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Coordinates: 34°12′56″N 77°56′40″W / 34.2156°N 77.9444°W / 34.2156; -77.9444

IndustryEntertainment (Anime)
Founded1988; 32 years ago (1988)
FoundersRobert Woodhead
Roe R. Adams, III
HeadquartersWilmington, North Carolina, United States
Key people
Robert Woodhead
Roe R. Adams, III
Natsumi Ueki
Janice Hindle
ProductsAnime, Samurai cinema

AnimEigo (Japanese: アニメ英語) is an American entertainment company founded in 1988 by Robert Woodhead and Roe R. Adams, III. The company licenses and distributes anime, samurai films and Japanese cinema.

History and location[edit]

The company was founded in 1988 in Ithaca, New York by Robert Woodhead and Roe R. Adams, III. It is now based in Wilmington, North Carolina, and run by Natsumi Ueki, Robert's wife.

AnimEigo was one of the original companies in the U.S. dedicated to licensing anime, after Streamline, and are considered pioneers in the industry, and helped give anime a noticeable following in the US along with Streamline, Central Park Media, U.S. Renditions, Pioneer LDC, and ADV Films. They are the last remaining "original" anime licensing company still in business, however, they have been letting more and more of their anime licenses expire without licensing any new titles in years, leaving some to speculate that AnimEigo is dropping out of the US anime industry.


Their name is a portmanteau of "anime" and "eigo" (英語), the Japanese word for the English language. The UK affiliate was called Anime Projects, releasing many of AnimEigo's titles in the U.K.


Their first release, Metal Skin Panic Madox 01, was also the first anime to be commercially released exclusively to home video in the US which was not bound by the content restrictions of American broadcast TV or film. The company has released such titles as Urusei Yatsura, Oh My Goddess!, Vampire Princess Miyu, Gainax's industry/fandom sendup Otaku no Video, the original Bubblegum Crisis OVA series, and Kimagure Orange Road. They have also expanded into Japanese films that are live-action rather than animated; these are mostly classic "Jidaigeki" (samurai films) such as Zatoichi, Lone Wolf and Cub and the influential edited/dubbed version of Lone Wolf and Cub, Shogun Assassin (which AnimEigo completely reconstructed), but they also include other films such A New Love in Tokyo, a film about Japanese call girls. Their completed release of Urusei Yatsura is one of the longest releases of an anime series in the US market, with over 50 volumes total. Most of their English dubs were recorded at Coastal Studios and Swirl Recording, both in Wilmington, NC.

In October 2013, AnimEigo launched their first Kickstarter campaign to crowdfund a new release, specifically to re-release Bubblegum Crisis as a limited edition Blu-ray.[1] The Kickstarter was successfully funded in October 2013, and the Blu-ray was subsequently released in December 2014.[2] In addition to Bubblegum Crisis, they have since run several other successful Kickstarter campaigns to produce similar limited edition Blu-ray releases, including Riding Bean, Otaku no Video, and Gunsmith Cats.[3]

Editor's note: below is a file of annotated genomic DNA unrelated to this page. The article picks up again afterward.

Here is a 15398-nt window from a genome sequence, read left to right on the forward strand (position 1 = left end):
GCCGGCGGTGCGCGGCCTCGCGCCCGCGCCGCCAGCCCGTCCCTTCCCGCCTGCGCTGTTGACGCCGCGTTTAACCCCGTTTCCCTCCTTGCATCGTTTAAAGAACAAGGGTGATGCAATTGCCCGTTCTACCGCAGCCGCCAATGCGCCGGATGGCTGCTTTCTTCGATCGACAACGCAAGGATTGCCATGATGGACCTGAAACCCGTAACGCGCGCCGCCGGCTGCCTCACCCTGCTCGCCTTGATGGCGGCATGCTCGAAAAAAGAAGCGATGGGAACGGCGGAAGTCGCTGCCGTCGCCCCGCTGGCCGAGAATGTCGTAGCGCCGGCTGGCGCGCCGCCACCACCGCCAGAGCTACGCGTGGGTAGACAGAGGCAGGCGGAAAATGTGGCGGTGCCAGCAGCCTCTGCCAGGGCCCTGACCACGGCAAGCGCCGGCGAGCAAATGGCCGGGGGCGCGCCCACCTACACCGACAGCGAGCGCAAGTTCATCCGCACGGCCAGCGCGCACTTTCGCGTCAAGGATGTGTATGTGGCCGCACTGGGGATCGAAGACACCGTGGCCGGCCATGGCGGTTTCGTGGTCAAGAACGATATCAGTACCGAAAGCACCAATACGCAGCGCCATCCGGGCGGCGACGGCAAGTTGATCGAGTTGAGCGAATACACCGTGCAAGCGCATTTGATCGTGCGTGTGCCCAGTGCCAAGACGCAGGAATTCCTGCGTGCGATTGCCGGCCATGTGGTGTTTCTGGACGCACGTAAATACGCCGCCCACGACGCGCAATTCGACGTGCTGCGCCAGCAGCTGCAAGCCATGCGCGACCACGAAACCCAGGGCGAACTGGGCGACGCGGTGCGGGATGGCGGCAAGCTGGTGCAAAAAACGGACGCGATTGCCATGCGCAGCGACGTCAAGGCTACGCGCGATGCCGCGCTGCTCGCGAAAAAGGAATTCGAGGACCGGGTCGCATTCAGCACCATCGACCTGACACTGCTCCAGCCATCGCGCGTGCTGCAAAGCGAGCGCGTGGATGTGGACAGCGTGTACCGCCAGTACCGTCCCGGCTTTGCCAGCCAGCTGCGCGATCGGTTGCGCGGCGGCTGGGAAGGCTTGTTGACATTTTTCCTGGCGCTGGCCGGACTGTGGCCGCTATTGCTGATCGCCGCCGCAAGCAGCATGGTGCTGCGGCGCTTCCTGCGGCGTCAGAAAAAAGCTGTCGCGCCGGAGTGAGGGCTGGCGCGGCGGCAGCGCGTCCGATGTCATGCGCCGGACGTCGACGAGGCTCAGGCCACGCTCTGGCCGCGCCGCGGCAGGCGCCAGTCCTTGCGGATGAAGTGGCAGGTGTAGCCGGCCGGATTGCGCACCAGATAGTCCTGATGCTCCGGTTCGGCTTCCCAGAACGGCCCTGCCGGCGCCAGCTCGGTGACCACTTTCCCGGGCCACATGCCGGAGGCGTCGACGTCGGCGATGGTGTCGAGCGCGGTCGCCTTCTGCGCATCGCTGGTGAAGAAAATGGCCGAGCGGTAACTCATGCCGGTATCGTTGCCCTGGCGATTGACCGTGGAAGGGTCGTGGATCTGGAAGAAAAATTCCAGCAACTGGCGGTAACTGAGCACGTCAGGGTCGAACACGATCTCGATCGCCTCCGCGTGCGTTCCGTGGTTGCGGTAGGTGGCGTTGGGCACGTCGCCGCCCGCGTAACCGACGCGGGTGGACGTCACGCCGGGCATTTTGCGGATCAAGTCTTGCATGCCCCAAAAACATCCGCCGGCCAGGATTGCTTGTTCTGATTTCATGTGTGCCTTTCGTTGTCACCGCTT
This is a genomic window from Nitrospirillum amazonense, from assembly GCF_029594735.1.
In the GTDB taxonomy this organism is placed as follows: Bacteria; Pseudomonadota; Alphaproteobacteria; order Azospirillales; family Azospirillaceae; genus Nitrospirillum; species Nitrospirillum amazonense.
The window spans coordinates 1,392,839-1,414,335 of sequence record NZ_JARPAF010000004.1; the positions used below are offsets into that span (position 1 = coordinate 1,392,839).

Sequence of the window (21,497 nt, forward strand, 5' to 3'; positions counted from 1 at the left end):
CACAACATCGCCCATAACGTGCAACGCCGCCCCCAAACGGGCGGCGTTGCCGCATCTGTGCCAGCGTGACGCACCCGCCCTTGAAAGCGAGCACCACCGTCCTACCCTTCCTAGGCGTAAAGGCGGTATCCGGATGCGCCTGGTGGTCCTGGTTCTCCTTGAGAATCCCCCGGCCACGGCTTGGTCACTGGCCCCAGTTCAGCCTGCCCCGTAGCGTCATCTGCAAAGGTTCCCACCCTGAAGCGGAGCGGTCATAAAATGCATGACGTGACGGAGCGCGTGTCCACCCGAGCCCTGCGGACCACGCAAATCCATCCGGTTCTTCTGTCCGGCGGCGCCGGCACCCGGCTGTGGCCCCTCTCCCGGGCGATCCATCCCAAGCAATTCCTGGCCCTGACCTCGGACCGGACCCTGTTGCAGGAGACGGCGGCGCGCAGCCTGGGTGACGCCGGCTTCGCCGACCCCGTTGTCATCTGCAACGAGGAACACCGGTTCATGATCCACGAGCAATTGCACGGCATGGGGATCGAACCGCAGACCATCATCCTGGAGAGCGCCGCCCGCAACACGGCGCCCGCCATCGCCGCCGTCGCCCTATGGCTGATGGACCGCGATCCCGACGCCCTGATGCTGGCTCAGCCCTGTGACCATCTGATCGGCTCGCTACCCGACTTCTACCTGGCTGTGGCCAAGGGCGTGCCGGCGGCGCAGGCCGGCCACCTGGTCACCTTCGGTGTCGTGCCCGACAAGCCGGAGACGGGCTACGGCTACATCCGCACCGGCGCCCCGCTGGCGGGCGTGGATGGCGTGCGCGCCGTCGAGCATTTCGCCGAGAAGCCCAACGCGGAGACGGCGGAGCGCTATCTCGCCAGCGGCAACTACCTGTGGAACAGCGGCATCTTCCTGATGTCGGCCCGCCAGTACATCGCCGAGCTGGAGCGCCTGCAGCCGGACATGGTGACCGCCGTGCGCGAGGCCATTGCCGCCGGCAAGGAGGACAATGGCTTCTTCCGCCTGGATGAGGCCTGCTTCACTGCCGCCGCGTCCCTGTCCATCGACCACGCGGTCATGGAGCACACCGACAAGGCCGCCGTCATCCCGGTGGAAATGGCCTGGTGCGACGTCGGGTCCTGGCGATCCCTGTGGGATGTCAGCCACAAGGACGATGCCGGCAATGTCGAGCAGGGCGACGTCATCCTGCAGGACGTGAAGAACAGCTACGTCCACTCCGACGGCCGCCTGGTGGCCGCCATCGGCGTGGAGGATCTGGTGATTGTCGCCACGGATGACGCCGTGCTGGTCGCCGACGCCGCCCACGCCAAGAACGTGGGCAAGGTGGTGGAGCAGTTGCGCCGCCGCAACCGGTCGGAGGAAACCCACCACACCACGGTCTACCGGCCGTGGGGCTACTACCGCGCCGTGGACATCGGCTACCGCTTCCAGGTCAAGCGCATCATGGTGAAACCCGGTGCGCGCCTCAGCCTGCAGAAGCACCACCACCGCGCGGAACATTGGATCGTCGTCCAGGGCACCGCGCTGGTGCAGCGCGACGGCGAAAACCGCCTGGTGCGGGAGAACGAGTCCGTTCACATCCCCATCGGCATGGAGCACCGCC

Production values[edit]

The company is well known for the quality of its translation and subtitles, and pioneered such techniques as multi-color subtitles, overlapping dialogue, and supertitles that explain important cultural, linguistic and historical tidbits. Alert viewers will often find subtle references to pop culture and current events hidden in the subtitles when they match what the characters are actually saying. Sometimes the references are blatant; in episode 18 of Super Dimension Fortress Macross, the dying Roy Fokker not only repeats the famous words of Mr. Spock from Star Trek II: The Wrath of Khan – "The needs of the many outweigh the needs of the few..." but adds Captain Kirk's reply – "or the one". AnimEigo also includes comprehensive cultural and linguistic liner notes with their releases.

AnimEigo also licensed two Lupin III films: Lupin III: The Fuma Conspiracy and Lupin III: Legend of the Gold of Babylon. Because of legal issues surrounding the Lupin name (which was used by author Monkey Punch without permission from the estate of Maurice Leblanc), the titles were released as Rupan III (which is the romaji pronunciation of Lupin). Even after the Lupin name passed into public domain in the 1990s, AnimEigo continued to distribute the films as Rupan III. The North American distribution rights to both films were taken over by Discotek Media in 2006.[4]

Catalog titles[edit]

Anime titles[edit]

Samurai films[edit]

Other Japanese cinema[edit]

Discontinued anime titles[edit]

Other discontinued films[edit]


  1. ^ "AnimEigo Starts Bubblegum Crisis Kickstarter Funding Campaign". Anime News Network. 2013-10-25. Retrieved 2014-10-15.
  2. ^ "Bubblegum Crisis Blu-ray Kickstarter Meets Pledge Goal". Anime News Network. 2013-10-29. Retrieved 2014-10-15.
  3. ^ "AnimEigo Crowdfunding Projects". AnimEigo. Retrieved 26 September 2017.
  4. ^ New Anime DistributorAnime News Network
  5. ^ "13 Assassins". AnimEigo. Retrieved 2016-12-22.
  6. ^ "Graveyard of Honor". AnimEigo. Retrieved 2016-12-22.

External links[edit]